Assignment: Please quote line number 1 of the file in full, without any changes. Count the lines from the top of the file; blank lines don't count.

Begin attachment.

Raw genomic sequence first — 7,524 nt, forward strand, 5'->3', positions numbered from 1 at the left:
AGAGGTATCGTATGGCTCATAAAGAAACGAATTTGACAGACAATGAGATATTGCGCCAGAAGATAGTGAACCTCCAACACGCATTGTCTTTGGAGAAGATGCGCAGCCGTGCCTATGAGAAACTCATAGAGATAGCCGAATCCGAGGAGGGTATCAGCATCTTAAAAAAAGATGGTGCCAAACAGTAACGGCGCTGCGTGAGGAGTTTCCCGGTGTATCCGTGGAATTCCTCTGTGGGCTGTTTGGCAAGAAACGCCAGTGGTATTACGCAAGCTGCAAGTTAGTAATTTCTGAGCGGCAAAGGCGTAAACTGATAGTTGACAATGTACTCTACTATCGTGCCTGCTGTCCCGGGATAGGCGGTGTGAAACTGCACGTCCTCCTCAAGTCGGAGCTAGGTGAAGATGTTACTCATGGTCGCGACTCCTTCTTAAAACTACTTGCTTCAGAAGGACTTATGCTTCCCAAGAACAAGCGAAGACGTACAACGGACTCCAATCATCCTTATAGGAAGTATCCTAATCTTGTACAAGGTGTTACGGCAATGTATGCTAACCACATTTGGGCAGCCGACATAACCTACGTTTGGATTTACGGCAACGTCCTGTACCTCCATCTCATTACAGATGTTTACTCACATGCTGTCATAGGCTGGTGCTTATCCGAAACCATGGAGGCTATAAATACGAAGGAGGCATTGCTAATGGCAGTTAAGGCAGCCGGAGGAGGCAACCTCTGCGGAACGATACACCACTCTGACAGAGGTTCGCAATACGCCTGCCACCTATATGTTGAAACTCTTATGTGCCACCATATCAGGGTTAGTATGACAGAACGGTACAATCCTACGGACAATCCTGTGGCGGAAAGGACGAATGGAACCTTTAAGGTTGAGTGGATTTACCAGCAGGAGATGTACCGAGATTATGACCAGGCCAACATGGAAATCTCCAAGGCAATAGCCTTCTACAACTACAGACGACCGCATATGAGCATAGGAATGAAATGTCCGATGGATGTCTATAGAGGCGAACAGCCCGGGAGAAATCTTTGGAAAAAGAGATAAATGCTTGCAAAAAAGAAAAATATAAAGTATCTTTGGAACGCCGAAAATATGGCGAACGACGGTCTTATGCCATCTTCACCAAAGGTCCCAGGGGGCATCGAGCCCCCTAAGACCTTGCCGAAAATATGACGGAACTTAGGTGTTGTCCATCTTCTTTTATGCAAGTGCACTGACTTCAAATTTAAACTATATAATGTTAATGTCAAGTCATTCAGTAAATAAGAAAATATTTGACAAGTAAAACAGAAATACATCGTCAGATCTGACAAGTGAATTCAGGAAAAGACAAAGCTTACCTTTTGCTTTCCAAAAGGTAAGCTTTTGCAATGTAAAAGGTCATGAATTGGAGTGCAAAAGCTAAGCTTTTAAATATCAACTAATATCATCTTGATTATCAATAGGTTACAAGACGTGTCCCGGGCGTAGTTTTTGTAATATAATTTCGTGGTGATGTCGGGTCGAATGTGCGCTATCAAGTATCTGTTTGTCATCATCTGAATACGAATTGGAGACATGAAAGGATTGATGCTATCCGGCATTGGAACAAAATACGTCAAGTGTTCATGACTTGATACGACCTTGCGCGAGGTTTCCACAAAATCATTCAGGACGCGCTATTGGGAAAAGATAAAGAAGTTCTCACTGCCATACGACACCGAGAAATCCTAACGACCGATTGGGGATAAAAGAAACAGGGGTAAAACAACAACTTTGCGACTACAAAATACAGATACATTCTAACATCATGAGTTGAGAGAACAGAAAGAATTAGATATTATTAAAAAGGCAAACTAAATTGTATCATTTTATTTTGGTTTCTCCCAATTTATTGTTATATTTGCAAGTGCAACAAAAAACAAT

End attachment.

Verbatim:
Raw genomic sequence first — 7,524 nt, forward strand, 5'->3', positions numbered from 1 at the left: